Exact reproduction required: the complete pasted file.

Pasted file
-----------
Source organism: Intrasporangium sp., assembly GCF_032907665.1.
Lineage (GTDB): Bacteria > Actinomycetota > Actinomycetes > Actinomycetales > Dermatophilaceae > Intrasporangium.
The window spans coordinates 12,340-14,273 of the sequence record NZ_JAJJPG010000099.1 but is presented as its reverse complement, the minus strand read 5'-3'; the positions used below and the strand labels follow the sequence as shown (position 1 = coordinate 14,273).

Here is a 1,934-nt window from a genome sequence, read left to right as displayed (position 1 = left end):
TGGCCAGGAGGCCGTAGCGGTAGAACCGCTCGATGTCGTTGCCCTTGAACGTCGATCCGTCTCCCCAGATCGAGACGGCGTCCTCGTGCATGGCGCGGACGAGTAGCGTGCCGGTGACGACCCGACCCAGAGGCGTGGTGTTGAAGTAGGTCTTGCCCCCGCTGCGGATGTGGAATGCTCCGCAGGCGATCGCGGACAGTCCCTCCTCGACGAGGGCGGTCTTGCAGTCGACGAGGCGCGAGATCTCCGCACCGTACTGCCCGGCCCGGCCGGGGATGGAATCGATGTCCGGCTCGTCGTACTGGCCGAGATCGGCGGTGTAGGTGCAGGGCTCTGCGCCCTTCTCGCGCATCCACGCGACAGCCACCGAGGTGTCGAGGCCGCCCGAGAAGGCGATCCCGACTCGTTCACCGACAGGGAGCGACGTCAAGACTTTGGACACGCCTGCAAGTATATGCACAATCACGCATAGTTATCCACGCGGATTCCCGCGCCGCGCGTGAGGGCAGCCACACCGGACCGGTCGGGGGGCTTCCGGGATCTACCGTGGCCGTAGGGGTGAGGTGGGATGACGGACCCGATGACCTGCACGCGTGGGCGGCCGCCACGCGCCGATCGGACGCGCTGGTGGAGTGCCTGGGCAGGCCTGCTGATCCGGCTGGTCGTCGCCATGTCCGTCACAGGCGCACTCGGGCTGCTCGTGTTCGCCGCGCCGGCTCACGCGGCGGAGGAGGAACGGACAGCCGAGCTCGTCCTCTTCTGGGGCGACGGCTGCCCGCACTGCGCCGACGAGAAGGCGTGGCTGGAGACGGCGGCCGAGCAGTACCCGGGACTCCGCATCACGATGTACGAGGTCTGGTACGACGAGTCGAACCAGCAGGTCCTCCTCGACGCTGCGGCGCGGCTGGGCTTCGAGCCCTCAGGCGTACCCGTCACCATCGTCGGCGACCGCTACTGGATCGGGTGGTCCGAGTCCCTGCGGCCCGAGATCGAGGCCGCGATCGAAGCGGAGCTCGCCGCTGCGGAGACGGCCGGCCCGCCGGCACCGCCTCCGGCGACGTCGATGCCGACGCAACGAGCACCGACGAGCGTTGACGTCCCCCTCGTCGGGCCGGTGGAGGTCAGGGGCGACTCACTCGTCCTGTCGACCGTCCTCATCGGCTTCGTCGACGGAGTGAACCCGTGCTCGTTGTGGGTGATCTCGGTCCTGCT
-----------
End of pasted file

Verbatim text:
Source organism: Intrasporangium sp., assembly GCF_032907665.1.
Lineage (GTDB): Bacteria > Actinomycetota > Actinomycetes > Actinomycetales > Dermatophilaceae > Intrasporangium.
The window spans coordinates 12,340-14,273 of the sequence record NZ_JAJJPG010000099.1 but is presented as its reverse complement, the minus strand read 5'-3'; the positions used below and the strand labels follow the sequence as shown (position 1 = coordinate 14,273).

Here is a 1,934-nt window from a genome sequence, read left to right as displayed (position 1 = left end):
TGGCCAGGAGGCCGTAGCGGTAGAACCGCTCGATGTCGTTGCCCTTGAACGTCGATCCGTCTCCCCAGATCGAGACGGCGTCCTCGTGCATGGCGCGGACGAGTAGCGTGCCGGTGACGACCCGACCCAGAGGCGTGGTGTTGAAGTAGGTCTTGCCCCCGCTGCGGATGTGGAATGCTCCGCAGGCGATCGCGGACAGTCCCTCCTCGACGAGGGCGGTCTTGCAGTCGACGAGGCGCGAGATCTCCGCACCGTACTGCCCGGCCCGGCCGGGGATGGAATCGATGTCCGGCTCGTCGTACTGGCCGAGATCGGCGGTGTAGGTGCAGGGCTCTGCGCCCTTCTCGCGCATCCACGCGACAGCCACCGAGGTGTCGAGGCCGCCCGAGAAGGCGATCCCGACTCGTTCACCGACAGGGAGCGACGTCAAGACTTTGGACACGCCTGCAAGTATATGCACAATCACGCATAGTTATCCACGCGGATTCCCGCGCCGCGCGTGAGGGCAGCCACACCGGACCGGTCGGGGGGCTTCCGGGATCTACCGTGGCCGTAGGGGTGAGGTGGGATGACGGACCCGATGACCTGCACGCGTGGGCGGCCGCCACGCGCCGATCGGACGCGCTGGTGGAGTGCCTGGGCAGGCCTGCTGATCCGGCTGGTCGTCGCCATGTCCGTCACAGGCGCACTCGGGCTGCTCGTGTTCGCCGCGCCGGCTCACGCGGCGGAGGAGGAACGGACAGCCGAGCTCGTCCTCTTCTGGGGCGACGGCTGCCCGCACTGCGCCGACGAGAAGGCGTGGCTGGAGACGGCGGCCGAGCAGTACCCGGGACTCCGCATCACGATGTACGAGGTCTGGTACGACGAGTCGAACCAGCAGGTCCTCCTCGACGCTGCGGCGCGGCTGGGCTTCGAGCCCTCAGGCGTACCCGTCACCATCGTCGGCGACCGCTACTGGATCGGGTGGTCCGAGTCCCTGCGGCCCGAGATCGAGGCCGCGATCGAAGCGGAGCTCGCCGCTGCGGAGACGGCCGGCCCGCCGGCACCGCCTCCGGCGACGTCGATGCCGACGCAACGAGCACCGACGAGCGTTGACGTCCCCCTCGTCGGGCCGGTGGAGGTCAGGGGCGACTCACTCGTCCTGTCGACCGTCCTCATCGGCTTCGTCGACGGAGTGAACCCGTGCTCGTTGTGGGTGATCTCGGTCCTGCT